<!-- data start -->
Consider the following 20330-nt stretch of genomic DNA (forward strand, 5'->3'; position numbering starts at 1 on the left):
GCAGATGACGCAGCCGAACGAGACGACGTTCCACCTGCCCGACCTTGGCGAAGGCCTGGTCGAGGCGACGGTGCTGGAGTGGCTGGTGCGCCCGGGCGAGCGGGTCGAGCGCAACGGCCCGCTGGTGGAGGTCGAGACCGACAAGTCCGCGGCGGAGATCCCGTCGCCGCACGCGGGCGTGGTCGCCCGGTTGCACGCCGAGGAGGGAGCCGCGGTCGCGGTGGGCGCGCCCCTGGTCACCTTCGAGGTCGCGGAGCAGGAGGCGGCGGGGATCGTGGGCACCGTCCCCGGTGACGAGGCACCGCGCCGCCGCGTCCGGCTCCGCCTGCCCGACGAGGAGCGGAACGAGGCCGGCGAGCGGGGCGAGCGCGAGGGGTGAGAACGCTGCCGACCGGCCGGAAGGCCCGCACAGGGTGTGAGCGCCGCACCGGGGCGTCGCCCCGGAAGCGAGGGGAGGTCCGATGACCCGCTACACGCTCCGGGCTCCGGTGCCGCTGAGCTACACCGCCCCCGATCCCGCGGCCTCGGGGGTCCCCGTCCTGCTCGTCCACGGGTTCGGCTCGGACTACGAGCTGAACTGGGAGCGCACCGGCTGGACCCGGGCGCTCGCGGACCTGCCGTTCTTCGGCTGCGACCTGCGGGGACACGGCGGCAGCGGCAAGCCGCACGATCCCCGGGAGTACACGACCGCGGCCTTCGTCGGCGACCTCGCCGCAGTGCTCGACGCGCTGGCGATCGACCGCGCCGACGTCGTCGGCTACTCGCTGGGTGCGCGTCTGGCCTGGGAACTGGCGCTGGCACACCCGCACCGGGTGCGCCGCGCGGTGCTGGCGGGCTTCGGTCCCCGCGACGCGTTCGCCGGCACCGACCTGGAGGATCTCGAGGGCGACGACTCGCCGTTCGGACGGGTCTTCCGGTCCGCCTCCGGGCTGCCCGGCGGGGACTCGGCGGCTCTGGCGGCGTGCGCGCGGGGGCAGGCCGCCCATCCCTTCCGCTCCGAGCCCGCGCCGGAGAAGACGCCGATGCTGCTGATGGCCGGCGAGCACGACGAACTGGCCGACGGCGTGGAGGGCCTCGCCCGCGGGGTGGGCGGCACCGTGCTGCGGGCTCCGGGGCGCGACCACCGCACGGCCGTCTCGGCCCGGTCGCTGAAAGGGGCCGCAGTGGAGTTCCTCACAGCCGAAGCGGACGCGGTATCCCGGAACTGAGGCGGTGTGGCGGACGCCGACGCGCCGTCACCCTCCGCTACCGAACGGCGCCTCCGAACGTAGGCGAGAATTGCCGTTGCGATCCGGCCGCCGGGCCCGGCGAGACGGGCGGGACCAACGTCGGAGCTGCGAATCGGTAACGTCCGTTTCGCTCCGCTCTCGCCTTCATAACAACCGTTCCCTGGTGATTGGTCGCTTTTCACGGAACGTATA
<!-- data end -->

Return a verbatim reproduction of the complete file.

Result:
Consider the following 20330-nt stretch of genomic DNA (forward strand, 5'->3'; position numbering starts at 1 on the left):
GCAGATGACGCAGCCGAACGAGACGACGTTCCACCTGCCCGACCTTGGCGAAGGCCTGGTCGAGGCGACGGTGCTGGAGTGGCTGGTGCGCCCGGGCGAGCGGGTCGAGCGCAACGGCCCGCTGGTGGAGGTCGAGACCGACAAGTCCGCGGCGGAGATCCCGTCGCCGCACGCGGGCGTGGTCGCCCGGTTGCACGCCGAGGAGGGAGCCGCGGTCGCGGTGGGCGCGCCCCTGGTCACCTTCGAGGTCGCGGAGCAGGAGGCGGCGGGGATCGTGGGCACCGTCCCCGGTGACGAGGCACCGCGCCGCCGCGTCCGGCTCCGCCTGCCCGACGAGGAGCGGAACGAGGCCGGCGAGCGGGGCGAGCGCGAGGGGTGAGAACGCTGCCGACCGGCCGGAAGGCCCGCACAGGGTGTGAGCGCCGCACCGGGGCGTCGCCCCGGAAGCGAGGGGAGGTCCGATGACCCGCTACACGCTCCGGGCTCCGGTGCCGCTGAGCTACACCGCCCCCGATCCCGCGGCCTCGGGGGTCCCCGTCCTGCTCGTCCACGGGTTCGGCTCGGACTACGAGCTGAACTGGGAGCGCACCGGCTGGACCCGGGCGCTCGCGGACCTGCCGTTCTTCGGCTGCGACCTGCGGGGACACGGCGGCAGCGGCAAGCCGCACGATCCCCGGGAGTACACGACCGCGGCCTTCGTCGGCGACCTCGCCGCAGTGCTCGACGCGCTGGCGATCGACCGCGCCGACGTCGTCGGCTACTCGCTGGGTGCGCGTCTGGCCTGGGAACTGGCGCTGGCACACCCGCACCGGGTGCGCCGCGCGGTGCTGGCGGGCTTCGGTCCCCGCGACGCGTTCGCCGGCACCGACCTGGAGGATCTCGAGGGCGACGACTCGCCGTTCGGACGGGTCTTCCGGTCCGCCTCCGGGCTGCCCGGCGGGGACTCGGCGGCTCTGGCGGCGTGCGCGCGGGGGCAGGCCGCCCATCCCTTCCGCTCCGAGCCCGCGCCGGAGAAGACGCCGATGCTGCTGATGGCCGGCGAGCACGACGAACTGGCCGACGGCGTGGAGGGCCTCGCCCGCGGGGTGGGCGGCACCGTGCTGCGGGCTCCGGGGCGCGACCACCGCACGGCCGTCTCGGCCCGGTCGCTGAAAGGGGCCGCAGTGGAGTTCCTCACAGCCGAAGCGGACGCGGTATCCCGGAACTGAGGCGGTGTGGCGGACGCCGACGCGCCGTCACCCTCCGCTACCGAACGGCGCCTCCGAACGTAGGCGAGAATTGCCGTTGCGATCCGGCCGCCGGGCCCGGCGAGACGGGCGGGACCAACGTCGGAGCTGCGAATCGGTAACGTCCGTTTCGCTCCGCTCTCGCCTTCATAACAACCGTTCCCTGGTGATTGGTCGCTTTTCACGGAACGTATA